Twitter Says Tweets Boost CPG Sales
by Mark Walsh, Aug 8, 2013, 5:26 PM
Earlier this week, Nielsen released findings suggesting that Twitter can help boost TV ratings. The microblogging service can also help lift offline CPG sales as well, according to new research issued Thursday by Twitter and analytics company Datalogix.
Twitter asked Datalogix to conduct studies for 35 CPG brands measuring the impact of organic and paid Twitter activity (Promoted Tweets) across categories such as beverages, food, wellness, household products and alcohol. Among the key takeaways, users who engaged with a brand’s Promoted Tweets bought more from that brand than an identical control group, resulting in a 12% average sales lift.
Those who simply viewed the Promoted Tweets, without interacting, saw a 2% average sales lift. “This proves that both impressions and engagements from Promoted Tweets are valuable to a brand,” stated a Twitter blog post today about the study.
Similarly, the results showed that a brand’s organic Tweets led to an 8% average sales lift. This rate was three times greater among those who saw five or more organic Tweets during the measurement period. “The implication of this finding is that brands who actively build their follower base and regularly tweet to their followers can see an increase in offline sales,” according to Twitter.
Furthermore, followers who see Promoted Tweets tend to buy more, the study found. Those exposed to the ad units purchased 29% more from that brand than followers seeing organic Tweets alone. Beyond the findings released Thursday, Twitter plans to offer tracking of the offline impact of Twitter activity in partnership with Datalogix on an ongoing basis. It also aims to extend the capability to other industry verticals and countries.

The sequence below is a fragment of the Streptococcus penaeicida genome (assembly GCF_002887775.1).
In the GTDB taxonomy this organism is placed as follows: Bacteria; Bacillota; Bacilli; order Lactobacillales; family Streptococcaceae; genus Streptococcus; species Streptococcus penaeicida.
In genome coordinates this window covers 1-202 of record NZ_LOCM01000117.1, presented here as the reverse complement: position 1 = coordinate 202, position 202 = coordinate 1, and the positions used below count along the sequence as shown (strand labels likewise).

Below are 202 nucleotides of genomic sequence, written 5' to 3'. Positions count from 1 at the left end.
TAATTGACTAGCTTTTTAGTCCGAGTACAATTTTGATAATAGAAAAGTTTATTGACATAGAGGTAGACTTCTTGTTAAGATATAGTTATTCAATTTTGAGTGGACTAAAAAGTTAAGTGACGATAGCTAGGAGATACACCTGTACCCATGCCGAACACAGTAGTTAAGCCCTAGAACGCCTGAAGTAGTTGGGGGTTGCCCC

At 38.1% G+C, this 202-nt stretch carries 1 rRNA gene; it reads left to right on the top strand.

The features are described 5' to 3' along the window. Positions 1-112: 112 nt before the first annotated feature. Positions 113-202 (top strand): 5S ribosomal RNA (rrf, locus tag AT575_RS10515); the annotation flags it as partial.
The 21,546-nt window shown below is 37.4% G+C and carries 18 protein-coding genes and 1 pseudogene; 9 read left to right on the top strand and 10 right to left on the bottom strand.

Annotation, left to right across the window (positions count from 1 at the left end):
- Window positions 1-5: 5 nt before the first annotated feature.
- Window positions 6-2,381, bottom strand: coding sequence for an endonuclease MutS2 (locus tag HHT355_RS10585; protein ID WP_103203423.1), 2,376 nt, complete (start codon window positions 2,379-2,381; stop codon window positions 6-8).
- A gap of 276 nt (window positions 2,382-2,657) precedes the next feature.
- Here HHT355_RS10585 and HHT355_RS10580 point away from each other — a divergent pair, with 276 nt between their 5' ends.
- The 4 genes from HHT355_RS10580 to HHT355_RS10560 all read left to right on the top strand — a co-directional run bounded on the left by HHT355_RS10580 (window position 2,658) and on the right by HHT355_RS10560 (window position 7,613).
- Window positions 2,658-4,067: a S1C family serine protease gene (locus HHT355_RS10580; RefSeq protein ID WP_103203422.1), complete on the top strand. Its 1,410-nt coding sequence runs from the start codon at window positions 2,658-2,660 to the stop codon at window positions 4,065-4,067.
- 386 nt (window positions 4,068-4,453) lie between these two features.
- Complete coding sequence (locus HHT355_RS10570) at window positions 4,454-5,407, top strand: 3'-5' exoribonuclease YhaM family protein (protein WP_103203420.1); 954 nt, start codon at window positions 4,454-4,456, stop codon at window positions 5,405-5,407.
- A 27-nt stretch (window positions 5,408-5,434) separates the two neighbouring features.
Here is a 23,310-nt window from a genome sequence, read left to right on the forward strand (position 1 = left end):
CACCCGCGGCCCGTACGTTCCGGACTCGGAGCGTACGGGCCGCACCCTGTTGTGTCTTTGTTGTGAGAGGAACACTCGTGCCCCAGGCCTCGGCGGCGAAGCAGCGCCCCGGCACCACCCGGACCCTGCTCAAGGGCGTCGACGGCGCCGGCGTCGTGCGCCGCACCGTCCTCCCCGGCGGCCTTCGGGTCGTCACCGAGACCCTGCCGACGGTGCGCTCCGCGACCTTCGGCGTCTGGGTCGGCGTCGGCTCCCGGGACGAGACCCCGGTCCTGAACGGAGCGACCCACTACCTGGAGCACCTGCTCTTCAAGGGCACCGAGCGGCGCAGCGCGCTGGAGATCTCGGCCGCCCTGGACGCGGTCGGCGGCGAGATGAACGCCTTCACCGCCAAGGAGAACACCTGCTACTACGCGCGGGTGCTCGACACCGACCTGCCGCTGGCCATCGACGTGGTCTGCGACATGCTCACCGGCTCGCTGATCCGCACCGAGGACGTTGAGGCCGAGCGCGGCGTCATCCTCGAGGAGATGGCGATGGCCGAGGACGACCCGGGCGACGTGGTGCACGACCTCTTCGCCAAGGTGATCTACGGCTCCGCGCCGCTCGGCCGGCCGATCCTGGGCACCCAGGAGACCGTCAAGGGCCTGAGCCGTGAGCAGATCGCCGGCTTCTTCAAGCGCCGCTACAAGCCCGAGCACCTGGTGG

Facebook last year entered into a similar deal with Datalogix, leading privacy advocates to complain to the Federal Trade Commission that the arrangement violated the social network’s privacy consent decree with the FTC. The concern centers on the marrying of users’ online and offline data to track the impact of ads on purchase behavior.
Datalogix and similar companies collect loyalty card data from retailers and catalog companies in the U.S. that voluntarily provide all of the customer purchase history. That information can include Personally Identifiable Information (PII), such as name, address, phone number and email address.
Acknowledging the privacy issues online-offline tracking raises, Twitter in its post emphasized steps being taken to protect its users’ privacy. Similar to how it works with Facebook, for example, Datalogix uses a process that hashes, or scrambles, email addresses and other data to “anonymize” the information.
Among other safeguards, it said Datalogix never sends Twitter information about individual users’ purchases and that the reports created for advertisers include only aggregated anonymous information. Datalogix also segregates the information received from Twitter and doesn’t incorporate it into its existing data base.
Twitter noted users can opt out of Datalogix measurement studies anytime by going to the company privacy page. If a user opts out, it won’t send the user’s hashed email address to Twitter. The bigger question: how is a typical user to know they have the option of opting out of the studies unless they read Twitter’s blog post?
On the brand side, at least one major CPG company -- Mondelez International -- which was a beta test partner for offline sales impact, expressed confidence in the service.
“Many of our brands, like Trident, Oreo, and Wheat Thins, are very active in the Twittersphere, and with Twitter’s new offline sales impact capability, we will be able to measure the connections between our organic and paid Twitter activity and in-store sales,” said Bonin Bough, vice president, global media and consumer engagement at Mondelez, in a statement included in the Twitter blog post.
But since Twitter is paying for the research, and the methodology isn't spelled out, brands and retailers generally may want to take the results with a grain of salt.